NBER

Yeon-Koo Che

Columbia University
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New York, NY 10027
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Fax: 212-854-8059

E-Mail: EmailAddress: hidden: you can email any NBER-related person as first underscore last at nber dot org
Institutional Affiliation: Columbia University

NBER Working Papers and Publications

March 2020The Economic Consequences of Data Privacy Regulation: Empirical Evidence from GDPR
with Guy Aridor, Tobias Salz: w26900
This paper studies the effects of the EU’s General Data Protection Regulation (GDPR) on the ability of firms to collect consumer data, identify consumers over time, accrue revenue via online advertising, and predict their behavior. Utilizing a novel dataset by an intermediary that spans much of the online travel industry, we perform a difference-in-differences analysis that exploits the geographic reach of GDPR. We find a 12.5% drop in the intermediary-observed consumers as a result of the new opt-in requirement of GDPR. At the same time, the remaining consumers are observable for a longer period of time. We provide evidence that this pattern is consistent with the hypothesis that privacy-conscious consumers substitute away from less efficient privacy protection (e.g, cookie deletion) to e...
March 2017Minimizing Justified Envy in School Choice: The Design of New Orleans' OneApp
with Atila Abdulkadiroglu, Parag A. Pathak, Alvin E. Roth, Olivier Tercieux: w23265
In 2012, New Orleans Recovery School District (RSD) became the first U.S. district to unify charter and traditional public school admissions in a single-offer assignment mechanism known as OneApp. The RSD also became the first district to use a mechanism based on Top Trading Cycles (TTC) in a real-life allocation problem. Since TTC was originally devised for settings in which agents have endowments, there is no formal rationale for TTC in school choice. In particular, TTC is a Pareto efficient and strategy-proof mechanism, but so are other mechanisms. We show that TTC is constrained-optimal in the following sense: TTC minimizes justified envy among all Pareto efficient and strategy-proof mechanisms when each school has one seat. When schools have more than one seat, there are multiple poss...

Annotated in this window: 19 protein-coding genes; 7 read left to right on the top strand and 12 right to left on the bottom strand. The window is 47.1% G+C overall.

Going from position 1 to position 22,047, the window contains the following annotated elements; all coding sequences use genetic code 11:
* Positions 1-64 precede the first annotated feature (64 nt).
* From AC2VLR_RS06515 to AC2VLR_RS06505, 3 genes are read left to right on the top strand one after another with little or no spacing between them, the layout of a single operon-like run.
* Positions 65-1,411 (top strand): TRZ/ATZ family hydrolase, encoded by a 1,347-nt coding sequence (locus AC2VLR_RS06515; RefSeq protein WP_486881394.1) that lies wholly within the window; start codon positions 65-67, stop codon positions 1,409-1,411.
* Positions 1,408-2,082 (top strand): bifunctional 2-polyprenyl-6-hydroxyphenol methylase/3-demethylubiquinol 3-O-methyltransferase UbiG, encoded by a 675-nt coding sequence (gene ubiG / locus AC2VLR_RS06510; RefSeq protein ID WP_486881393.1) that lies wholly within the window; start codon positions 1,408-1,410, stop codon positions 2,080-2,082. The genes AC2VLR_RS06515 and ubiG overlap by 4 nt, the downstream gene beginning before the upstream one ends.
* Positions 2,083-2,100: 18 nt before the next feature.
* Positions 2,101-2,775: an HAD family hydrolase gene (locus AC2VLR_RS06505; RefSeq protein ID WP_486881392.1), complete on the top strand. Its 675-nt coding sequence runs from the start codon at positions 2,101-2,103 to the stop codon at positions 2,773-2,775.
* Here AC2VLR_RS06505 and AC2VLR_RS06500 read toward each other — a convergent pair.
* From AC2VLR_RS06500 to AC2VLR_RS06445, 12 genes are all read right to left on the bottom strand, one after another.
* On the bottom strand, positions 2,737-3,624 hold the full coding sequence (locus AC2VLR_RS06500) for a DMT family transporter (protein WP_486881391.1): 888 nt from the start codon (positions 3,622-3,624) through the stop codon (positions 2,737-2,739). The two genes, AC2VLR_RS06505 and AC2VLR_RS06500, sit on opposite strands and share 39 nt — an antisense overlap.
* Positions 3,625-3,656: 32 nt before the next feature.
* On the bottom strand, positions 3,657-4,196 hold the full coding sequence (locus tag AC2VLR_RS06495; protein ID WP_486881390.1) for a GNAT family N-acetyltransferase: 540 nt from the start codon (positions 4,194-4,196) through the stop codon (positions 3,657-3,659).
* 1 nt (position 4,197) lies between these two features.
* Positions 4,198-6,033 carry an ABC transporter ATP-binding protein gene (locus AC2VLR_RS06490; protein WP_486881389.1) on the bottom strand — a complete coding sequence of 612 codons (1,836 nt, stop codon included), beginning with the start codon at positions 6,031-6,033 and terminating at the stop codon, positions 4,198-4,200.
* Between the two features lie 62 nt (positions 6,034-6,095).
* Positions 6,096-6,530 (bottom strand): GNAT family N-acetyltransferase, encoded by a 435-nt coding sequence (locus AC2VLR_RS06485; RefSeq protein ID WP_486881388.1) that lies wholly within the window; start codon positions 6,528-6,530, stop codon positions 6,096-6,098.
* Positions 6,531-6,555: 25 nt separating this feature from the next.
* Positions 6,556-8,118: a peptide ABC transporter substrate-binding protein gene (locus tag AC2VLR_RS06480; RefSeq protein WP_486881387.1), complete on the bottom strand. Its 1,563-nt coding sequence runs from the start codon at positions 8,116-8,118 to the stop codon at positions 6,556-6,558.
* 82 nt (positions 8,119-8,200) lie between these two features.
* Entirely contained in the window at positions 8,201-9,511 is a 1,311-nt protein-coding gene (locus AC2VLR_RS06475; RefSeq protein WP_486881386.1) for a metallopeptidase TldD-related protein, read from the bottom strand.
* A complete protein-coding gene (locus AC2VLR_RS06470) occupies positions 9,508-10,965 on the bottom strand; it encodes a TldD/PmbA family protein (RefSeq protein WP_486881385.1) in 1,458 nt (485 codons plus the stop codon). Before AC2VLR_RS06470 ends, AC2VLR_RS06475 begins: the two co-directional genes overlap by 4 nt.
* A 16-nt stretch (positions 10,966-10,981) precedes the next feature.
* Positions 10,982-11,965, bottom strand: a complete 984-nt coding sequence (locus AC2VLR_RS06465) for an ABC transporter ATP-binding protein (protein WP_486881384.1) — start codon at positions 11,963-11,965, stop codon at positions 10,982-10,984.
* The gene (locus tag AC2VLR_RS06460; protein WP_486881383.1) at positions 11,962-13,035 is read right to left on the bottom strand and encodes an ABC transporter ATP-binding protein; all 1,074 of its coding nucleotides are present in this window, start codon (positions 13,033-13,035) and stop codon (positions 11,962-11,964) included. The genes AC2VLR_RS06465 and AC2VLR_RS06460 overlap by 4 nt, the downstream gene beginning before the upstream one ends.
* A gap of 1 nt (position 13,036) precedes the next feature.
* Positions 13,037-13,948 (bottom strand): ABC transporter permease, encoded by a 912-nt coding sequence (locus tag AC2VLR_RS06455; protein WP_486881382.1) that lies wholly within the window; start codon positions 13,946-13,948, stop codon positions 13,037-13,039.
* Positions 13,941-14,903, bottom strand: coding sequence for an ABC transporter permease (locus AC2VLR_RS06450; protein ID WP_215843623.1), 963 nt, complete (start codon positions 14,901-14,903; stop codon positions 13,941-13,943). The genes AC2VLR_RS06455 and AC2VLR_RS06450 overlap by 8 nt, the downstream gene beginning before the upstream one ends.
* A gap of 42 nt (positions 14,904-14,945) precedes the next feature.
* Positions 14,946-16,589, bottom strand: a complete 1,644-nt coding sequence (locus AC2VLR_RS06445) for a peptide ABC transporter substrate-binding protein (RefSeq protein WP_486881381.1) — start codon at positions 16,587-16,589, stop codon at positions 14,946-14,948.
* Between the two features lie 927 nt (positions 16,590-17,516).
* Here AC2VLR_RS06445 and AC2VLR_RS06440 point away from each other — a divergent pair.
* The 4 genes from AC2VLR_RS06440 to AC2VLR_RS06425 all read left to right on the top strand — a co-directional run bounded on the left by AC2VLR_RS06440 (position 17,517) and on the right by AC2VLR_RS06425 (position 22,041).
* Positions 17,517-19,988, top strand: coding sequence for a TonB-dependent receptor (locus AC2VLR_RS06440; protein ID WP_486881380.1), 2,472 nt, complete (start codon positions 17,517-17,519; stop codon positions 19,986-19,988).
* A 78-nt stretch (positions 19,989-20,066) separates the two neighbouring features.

July 2008Strategic Judgment Proofing
with Kathryn E. Spier: w14183
A liquidity-constrained entrepreneur needs to raise capital to finance a business activity that may cause injuries to third parties -- the tort victims. Taking the level of borrowing as fixed, the entrepreneur finances the activity with senior (secured) debt in order to shield assets from the tort victims in bankruptcy. Interestingly, senior debt serves the interests of society more broadly: it creates better incentives for the entrepreneur to take precautions than either junior debt or outside equity. Unfortunately, the entrepreneur will raise a socially excessive amount of senior debt. Giving tort victims priority over senior debtholders in bankruptcy prevents over-leveraging but leads to suboptimal incentives. Lender liability exacerbates the incentive problem even further. A Limited Se...

Published: Yeon-Koo Che & Kathryn E. Spier, 2008. "Strategic judgment proofing," RAND Journal of Economics, RAND Corporation, vol. 39(4), pages 926-948. citation courtesy of

February 1991Decoupling Liability: Optimal Incentives for Care and Litigation
with A. Mitchell Polinsky: w3634
A "decoupled" liability system is one in which the award to the plaintiff differs from the payment by the defendant. The optimal system of decoupling makes the defendant's payment as high as possible. Such a policy allows the award to the plaintiff to be lowered, thereby reducing the plaintiff's incentive to sue -- and hence litigation costs -- without sacrificing the defendant's incentive to exercise care. The optimal award to the plaintiff may be less than or greater than the optimal payment by the defendant. The possibility of an out-of-court settlement does not qualitatively affect these results. If the settlement can be monitored, it may be desirable to decouple it as well.

Published: Rand Journal of Economics, Vol 44, No. 4, pp. 562-570, (Winter 1991). citation courtesy of

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